Photo Of The Day

A coloured version of this famous photo by Shorpy. This vest weighed 11 lb (5.0 kg), fit close to the body, and was considered more comfortable. Credit to: Zuzahin.

A coloured version of this famous photo by Shorpy. This vest weighed 11 lb (5.0 kg), fit close to the body, and was considered more comfortable. Credit to: Zuzahin.

Bulletproof Photo Craze

Men Shot Each Other all the Time, it Seems, for Publicity Photos in the 1920s

A Brief History of Bulletproof Vests

On March 15, 1922, a news photographer captured this image of Leo Krause getting shot at close range near Carnegie Hall. Krause wasn’t a murder victim, though—he was a salesman who travelled the world demonstrating the death-defying superpowers that his patented bulletproof vest gave him. This was one of the first of more than 4,000 bullets he’d later estimate he’d been shot with in his 27-year career. And he knew that arresting images like this were the key to more sales.

Swaths of vest salesmen hawked their wares with such proto-viral stunts. Prohibition-era mobsters and gangsters were increasingly turning to gun violence, and newspapers regularly printed photos of tests of bulletproof clothing and bulletproof glass.

But the original story of the bulletproof vest is far more complicated than readers at the time knew, and it was an image in a popular magazine that started the deception.

The February 15th, 1902, edition of Scientific American arrived bearing great news: ingenious inventor Jan Szczepanik, often referred to in the press as the Polish Edison, had recently unveiled the first “bullet and dagger-proof waist coat” out of tightly wound silk. As a result, the recent plague of assassination attempts against Presidents and Monarchs would no longer be as deadly. (“Such an effect would indeed be most beneficial,” the magazine drily noted.) The article went on to describe the vest’s effectiveness:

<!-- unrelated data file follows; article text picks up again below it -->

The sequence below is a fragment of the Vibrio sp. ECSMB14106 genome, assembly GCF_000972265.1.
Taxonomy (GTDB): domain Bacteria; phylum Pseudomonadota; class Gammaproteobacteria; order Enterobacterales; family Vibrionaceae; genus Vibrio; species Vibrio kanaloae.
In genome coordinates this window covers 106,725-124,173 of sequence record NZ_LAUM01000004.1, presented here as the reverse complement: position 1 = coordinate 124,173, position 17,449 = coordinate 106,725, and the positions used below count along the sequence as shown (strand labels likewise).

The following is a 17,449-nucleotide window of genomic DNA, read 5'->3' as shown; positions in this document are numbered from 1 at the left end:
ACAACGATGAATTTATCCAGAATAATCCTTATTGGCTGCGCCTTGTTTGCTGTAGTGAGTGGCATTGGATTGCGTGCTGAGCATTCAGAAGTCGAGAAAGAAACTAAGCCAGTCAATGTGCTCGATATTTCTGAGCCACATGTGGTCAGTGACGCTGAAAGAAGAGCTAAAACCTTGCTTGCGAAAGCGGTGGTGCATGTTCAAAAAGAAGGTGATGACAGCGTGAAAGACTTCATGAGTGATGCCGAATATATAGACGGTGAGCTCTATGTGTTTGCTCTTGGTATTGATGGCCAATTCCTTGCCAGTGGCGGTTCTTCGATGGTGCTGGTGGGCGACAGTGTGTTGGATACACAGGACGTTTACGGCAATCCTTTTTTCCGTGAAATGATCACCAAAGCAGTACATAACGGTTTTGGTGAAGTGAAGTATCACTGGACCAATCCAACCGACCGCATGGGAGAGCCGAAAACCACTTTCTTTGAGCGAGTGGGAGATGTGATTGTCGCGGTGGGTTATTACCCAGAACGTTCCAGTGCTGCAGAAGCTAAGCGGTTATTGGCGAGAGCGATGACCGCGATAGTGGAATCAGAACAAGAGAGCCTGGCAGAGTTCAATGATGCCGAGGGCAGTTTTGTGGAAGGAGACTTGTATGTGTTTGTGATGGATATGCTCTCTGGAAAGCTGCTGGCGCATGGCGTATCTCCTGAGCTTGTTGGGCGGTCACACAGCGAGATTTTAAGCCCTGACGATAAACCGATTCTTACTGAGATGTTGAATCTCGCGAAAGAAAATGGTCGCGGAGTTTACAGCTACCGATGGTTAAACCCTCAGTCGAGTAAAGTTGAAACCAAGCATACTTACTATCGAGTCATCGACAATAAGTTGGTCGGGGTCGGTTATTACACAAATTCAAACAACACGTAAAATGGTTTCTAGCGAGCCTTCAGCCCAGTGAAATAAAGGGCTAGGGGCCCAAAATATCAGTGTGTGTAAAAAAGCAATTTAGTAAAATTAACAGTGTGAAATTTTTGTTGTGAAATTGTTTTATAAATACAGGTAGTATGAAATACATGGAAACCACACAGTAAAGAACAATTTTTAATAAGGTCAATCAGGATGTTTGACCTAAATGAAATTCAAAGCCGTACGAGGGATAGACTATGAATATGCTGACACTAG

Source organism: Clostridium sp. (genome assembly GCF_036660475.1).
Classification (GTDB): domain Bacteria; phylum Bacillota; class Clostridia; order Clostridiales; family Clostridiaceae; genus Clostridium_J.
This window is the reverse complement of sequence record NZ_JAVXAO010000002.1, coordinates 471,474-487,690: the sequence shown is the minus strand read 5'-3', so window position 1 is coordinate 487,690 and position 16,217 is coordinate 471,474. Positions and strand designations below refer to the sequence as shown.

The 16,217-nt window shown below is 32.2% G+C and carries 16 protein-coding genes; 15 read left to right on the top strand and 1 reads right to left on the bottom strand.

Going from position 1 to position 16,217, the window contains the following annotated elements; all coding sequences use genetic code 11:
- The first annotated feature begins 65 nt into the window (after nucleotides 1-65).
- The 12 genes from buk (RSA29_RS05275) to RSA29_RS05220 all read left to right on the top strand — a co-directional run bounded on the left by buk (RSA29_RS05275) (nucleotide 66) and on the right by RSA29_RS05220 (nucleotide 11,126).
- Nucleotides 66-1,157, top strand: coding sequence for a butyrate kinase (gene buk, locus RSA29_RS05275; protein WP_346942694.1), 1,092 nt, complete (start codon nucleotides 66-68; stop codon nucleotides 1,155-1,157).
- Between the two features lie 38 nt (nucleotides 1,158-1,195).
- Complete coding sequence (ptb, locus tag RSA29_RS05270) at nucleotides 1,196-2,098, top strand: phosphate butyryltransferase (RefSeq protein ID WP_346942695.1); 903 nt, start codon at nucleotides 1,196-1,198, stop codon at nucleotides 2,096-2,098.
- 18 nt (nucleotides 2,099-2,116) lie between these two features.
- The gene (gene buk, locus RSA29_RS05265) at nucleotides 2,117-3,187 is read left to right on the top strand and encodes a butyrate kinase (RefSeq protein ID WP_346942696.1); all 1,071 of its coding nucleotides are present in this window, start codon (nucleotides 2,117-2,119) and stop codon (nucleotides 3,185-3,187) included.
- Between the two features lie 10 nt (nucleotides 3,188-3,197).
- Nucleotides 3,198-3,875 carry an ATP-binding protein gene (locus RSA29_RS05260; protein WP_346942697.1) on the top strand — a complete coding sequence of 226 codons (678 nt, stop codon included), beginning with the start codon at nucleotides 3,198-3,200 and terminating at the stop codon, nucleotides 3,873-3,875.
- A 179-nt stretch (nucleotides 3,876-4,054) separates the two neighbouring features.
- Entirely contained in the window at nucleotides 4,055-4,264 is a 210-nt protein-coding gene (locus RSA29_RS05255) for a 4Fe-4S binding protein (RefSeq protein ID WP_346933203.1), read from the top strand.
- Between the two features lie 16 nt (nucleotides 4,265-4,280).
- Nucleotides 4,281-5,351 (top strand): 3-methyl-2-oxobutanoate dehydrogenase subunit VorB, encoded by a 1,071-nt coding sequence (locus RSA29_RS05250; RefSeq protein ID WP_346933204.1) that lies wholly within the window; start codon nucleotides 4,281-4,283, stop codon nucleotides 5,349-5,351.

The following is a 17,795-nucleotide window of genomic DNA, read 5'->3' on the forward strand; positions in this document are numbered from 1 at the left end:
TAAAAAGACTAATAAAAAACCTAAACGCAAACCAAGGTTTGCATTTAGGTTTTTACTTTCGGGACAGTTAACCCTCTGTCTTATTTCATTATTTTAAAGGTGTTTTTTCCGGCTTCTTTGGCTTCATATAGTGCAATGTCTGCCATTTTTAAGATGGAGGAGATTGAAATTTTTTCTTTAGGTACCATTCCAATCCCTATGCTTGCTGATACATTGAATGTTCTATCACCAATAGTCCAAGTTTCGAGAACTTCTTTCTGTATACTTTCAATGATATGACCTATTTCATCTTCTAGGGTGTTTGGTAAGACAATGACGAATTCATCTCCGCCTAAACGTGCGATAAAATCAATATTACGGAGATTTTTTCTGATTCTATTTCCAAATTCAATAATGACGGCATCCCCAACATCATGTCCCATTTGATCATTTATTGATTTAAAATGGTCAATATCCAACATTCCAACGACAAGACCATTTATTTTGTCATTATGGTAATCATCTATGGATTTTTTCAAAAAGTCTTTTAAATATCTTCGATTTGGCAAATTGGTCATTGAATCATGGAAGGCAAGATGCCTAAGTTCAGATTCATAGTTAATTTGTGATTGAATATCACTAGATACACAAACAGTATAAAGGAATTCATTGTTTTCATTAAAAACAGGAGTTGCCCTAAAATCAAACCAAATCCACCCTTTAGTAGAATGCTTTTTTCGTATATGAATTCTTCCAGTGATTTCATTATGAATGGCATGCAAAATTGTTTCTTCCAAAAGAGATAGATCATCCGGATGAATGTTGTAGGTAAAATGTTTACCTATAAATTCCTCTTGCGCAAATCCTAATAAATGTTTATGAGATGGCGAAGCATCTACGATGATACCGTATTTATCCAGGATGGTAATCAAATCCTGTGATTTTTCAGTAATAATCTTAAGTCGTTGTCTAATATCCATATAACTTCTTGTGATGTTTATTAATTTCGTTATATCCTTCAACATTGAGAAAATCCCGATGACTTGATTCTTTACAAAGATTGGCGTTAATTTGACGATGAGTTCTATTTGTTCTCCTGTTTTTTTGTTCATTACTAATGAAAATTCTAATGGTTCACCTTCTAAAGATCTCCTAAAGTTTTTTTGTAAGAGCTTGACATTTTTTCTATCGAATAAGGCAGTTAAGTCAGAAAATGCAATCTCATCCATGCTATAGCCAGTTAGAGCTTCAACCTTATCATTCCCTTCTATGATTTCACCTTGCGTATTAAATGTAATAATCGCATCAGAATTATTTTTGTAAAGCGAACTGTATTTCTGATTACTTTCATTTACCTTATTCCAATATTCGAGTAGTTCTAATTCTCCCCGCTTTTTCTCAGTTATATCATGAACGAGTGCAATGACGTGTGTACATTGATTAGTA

“Highly impressive and dramatic are the firing tests upon a live person, who, in the consciousness of his invulnerability, calmly and without moving a muscle exposes his breast, protected by the wonderful silk fabric, to the otherwise death-dealing bullets…The bullets rebound from the vest like hailstones from iron armor and drop to the ground with the point flattened.”

To drive the point home, the magazine included a soon-to-be iconic illustration of a dapper gentleman thrusting his vest-covered belly toward another top-hatted man who is firing a revolver at him from just a couple of feet away. It’s the first image of a bulletproof vest in action, and one of a series of bulletproof-vest-testing images that captured the public’s imagination during the early days of the 20th century.

What Scientific American likely didn’t realize, though, was that by printing the image and the article, they were publishing Szczepanik’s propaganda. As a result of that bit of good PR, even today Szczepanik is often credited with inventing the bulletproof vest. As it turns out, though, he stole the glory from a Chicago-based Polish priest named Casimir Zeglen.

The deputy firing a .38 caliber revolver straight at his chest. Photo: Shorpy.com. The gun players are WH Murphy and his assistant, of the Protective Garment Corporation of New York. The pictures were taken during a demonstration of the company’s “bulletproof vest” for DC-area police in 1923. The live demonstration took place at the Washington city police headquarters. They are inventors and salesmen trying to convince the police force that these bulletproof vests work and save lives. The police officers in the background (on the second photo) are all part of the Frederick County Police Department, the gun they are firing is believed to be a S&W Model 10 Revolver. Mr. Murphy stood less than ten feet (3 meters) from the firing gun and took two consecutive .38 round slugs straight to the chest, and eye witnesses claims he “didn’t bat an eye” in both cases. Later Murphy gave the deflected .38 bullet to the police officer as a souvenir. This vest weighed 11 lb (5.0 kg), fit close to the body, and was considered more comfortable than the previous types of bulletproof vests.